Attitude and conformity
Cognitive dissonance involves a situation where a person’s cognitions contradict. Essentially, this trait results in emotional turbulence, hence changes the attitude that people have. This means that it determines the attitude people may develop.
People are more likely to employ the central route in persuasion when dealing with issues accepted in the society. They are however more likely to see the peripheral route when they address issues that are not accepted. In both routes, their presentation determines the persuasiveness (Aronson et al. 1973).
Whenever attitudes are highly accessible and arbitrary, they are likely to predict spontaneous behaviors. This is despite the fact that attitudes do not always predict behavior, as observed by social psychologists.
Subliminal presentation of stimuli in the laboratory has the effect of increasing favorable attitudes, In the real-world applications of subliminal advertising, familiarity is bred, hence increasing the manner people appreciate something.
Culture plays a significant role in the manner that advertisements are designed and how they perpetuate stereotypes. Advertisements have to be made in such a manner that they conform to the expectations and practices of a certain culture in order to attract people and be more appealing. Similarly, the stereotypes in advertising ought to conform to the cultural practices of the given society (Aronson et al. 1973).
Resisting normative social influence may have its side effects. For instance, this may lead to ridicule, ostracism and negative emotional consequences. Individuals who always go against social influence may find themselves in the edge.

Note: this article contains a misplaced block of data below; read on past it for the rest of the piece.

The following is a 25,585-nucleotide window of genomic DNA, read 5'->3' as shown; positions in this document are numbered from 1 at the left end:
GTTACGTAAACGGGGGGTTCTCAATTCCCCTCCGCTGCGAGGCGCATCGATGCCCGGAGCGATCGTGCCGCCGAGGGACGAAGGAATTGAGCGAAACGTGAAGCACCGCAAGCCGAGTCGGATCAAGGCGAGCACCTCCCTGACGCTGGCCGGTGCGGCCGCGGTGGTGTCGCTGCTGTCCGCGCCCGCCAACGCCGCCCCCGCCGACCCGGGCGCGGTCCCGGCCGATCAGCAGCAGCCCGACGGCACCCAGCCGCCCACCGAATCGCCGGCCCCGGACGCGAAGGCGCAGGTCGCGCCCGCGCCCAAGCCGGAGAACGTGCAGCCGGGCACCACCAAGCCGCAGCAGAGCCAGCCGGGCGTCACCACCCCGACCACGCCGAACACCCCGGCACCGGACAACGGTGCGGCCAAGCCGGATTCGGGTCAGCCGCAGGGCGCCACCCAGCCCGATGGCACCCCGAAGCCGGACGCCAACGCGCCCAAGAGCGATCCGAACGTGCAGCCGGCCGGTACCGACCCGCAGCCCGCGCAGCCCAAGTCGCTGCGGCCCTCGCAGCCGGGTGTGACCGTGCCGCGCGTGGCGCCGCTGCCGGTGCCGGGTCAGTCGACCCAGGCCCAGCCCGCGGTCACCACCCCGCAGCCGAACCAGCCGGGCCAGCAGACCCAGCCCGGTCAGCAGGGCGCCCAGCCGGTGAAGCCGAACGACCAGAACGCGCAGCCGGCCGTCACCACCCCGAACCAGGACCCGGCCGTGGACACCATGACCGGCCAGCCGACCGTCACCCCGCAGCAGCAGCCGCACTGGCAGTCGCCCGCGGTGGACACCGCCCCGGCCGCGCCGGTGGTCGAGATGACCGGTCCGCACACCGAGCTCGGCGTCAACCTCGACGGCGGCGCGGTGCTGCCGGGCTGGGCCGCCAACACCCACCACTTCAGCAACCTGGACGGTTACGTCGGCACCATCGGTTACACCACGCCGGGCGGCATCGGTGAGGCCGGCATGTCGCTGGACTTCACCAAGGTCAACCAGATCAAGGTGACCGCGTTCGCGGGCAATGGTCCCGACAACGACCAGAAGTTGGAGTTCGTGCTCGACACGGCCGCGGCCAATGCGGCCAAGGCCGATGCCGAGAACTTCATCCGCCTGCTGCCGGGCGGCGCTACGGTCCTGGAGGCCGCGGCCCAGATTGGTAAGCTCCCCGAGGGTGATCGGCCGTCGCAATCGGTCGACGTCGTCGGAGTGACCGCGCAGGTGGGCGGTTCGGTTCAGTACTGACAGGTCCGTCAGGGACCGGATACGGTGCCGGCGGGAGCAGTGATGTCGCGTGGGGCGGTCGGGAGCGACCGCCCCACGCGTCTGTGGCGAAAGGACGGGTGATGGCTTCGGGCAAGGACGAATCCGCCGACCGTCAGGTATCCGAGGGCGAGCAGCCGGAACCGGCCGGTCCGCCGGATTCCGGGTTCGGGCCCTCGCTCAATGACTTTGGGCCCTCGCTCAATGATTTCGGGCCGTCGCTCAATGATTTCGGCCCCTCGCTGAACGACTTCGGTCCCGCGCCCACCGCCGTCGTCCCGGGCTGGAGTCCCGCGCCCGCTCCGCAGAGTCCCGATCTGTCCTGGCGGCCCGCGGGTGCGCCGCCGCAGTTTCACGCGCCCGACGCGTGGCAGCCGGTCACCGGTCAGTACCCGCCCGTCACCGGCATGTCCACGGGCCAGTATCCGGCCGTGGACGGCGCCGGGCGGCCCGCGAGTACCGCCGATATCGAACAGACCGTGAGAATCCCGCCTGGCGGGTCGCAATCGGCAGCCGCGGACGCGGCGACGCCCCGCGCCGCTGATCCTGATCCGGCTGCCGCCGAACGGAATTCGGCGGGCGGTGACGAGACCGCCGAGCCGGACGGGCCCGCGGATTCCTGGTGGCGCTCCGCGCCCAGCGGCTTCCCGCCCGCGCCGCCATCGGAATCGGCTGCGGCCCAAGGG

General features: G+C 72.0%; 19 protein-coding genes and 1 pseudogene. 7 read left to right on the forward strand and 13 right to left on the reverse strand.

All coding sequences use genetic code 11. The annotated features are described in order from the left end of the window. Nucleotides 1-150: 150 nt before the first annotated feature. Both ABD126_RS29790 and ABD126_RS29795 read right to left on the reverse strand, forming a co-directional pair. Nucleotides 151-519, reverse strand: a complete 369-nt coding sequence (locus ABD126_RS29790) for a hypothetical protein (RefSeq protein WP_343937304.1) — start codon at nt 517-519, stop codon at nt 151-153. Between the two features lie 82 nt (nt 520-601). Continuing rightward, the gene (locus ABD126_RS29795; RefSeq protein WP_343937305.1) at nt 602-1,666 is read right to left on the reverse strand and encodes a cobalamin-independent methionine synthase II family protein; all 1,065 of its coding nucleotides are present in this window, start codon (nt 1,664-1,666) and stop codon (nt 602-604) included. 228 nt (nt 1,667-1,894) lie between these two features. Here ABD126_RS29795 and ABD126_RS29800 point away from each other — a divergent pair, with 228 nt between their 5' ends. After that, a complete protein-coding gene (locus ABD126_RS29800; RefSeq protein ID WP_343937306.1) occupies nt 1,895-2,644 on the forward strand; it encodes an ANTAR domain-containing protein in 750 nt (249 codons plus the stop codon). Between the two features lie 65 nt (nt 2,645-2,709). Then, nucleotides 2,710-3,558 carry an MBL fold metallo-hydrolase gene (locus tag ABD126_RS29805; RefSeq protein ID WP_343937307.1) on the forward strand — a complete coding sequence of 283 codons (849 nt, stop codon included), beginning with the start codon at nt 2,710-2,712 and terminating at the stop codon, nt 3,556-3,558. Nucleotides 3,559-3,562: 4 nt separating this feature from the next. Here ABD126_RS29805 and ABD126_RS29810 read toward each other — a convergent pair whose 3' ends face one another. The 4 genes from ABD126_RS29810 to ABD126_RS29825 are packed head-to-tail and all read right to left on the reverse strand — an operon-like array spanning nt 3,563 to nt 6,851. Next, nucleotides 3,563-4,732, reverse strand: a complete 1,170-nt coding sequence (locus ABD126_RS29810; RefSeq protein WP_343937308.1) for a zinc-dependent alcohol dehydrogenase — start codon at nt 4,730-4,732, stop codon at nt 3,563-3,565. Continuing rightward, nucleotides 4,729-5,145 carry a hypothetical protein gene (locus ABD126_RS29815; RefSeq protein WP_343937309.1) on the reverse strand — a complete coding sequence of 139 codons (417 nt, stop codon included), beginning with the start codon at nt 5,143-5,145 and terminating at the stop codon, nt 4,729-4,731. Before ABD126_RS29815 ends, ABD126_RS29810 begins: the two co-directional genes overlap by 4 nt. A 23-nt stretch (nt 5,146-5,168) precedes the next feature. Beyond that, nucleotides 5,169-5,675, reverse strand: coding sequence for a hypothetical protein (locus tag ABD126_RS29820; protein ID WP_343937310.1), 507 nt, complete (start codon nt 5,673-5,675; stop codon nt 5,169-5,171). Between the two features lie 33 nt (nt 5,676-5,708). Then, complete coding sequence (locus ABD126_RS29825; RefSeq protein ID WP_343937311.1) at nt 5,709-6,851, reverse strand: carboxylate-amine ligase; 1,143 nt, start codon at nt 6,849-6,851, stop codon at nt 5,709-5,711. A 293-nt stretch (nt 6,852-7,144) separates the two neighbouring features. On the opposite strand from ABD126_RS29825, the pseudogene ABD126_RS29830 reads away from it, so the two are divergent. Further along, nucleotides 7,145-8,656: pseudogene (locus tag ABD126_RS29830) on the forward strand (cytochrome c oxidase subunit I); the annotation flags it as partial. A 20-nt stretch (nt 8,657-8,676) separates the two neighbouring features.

Informational conformity contributes to eating disorders in women in the sense that most women tend to align themselves with what they hear as regards to eating habits. This contributes to the disorders. Similarly, normative conformity forces women to adopt eating habits that they are not used to in order to suit into certain groups (Aronson t al. 1973). This leads to eating disorders.
In Nazi Germany and Holocaust, informational and normative influences played a role in influencing neutral soldiers to take sides, hence promoting Nazism (Hogg, 2001).
Law and Folkways are the two types of social norms. Law refers to the type of social that is written, violation of which leads to punishment that s always defined. Folkways, on the other hand, refer to repeated actions by man, leading to a generally accepted way of behavior. Law is more likely to persuade people to conform since the threat of punishment will dictate their actions.
Aronson, E., & Helmreich, R. (1973). Social psychology,. New York: Van Nostrand.
Hogg, M. (2001). Blackwell handbook of social psychology. Malden, Mass.: Blackwell.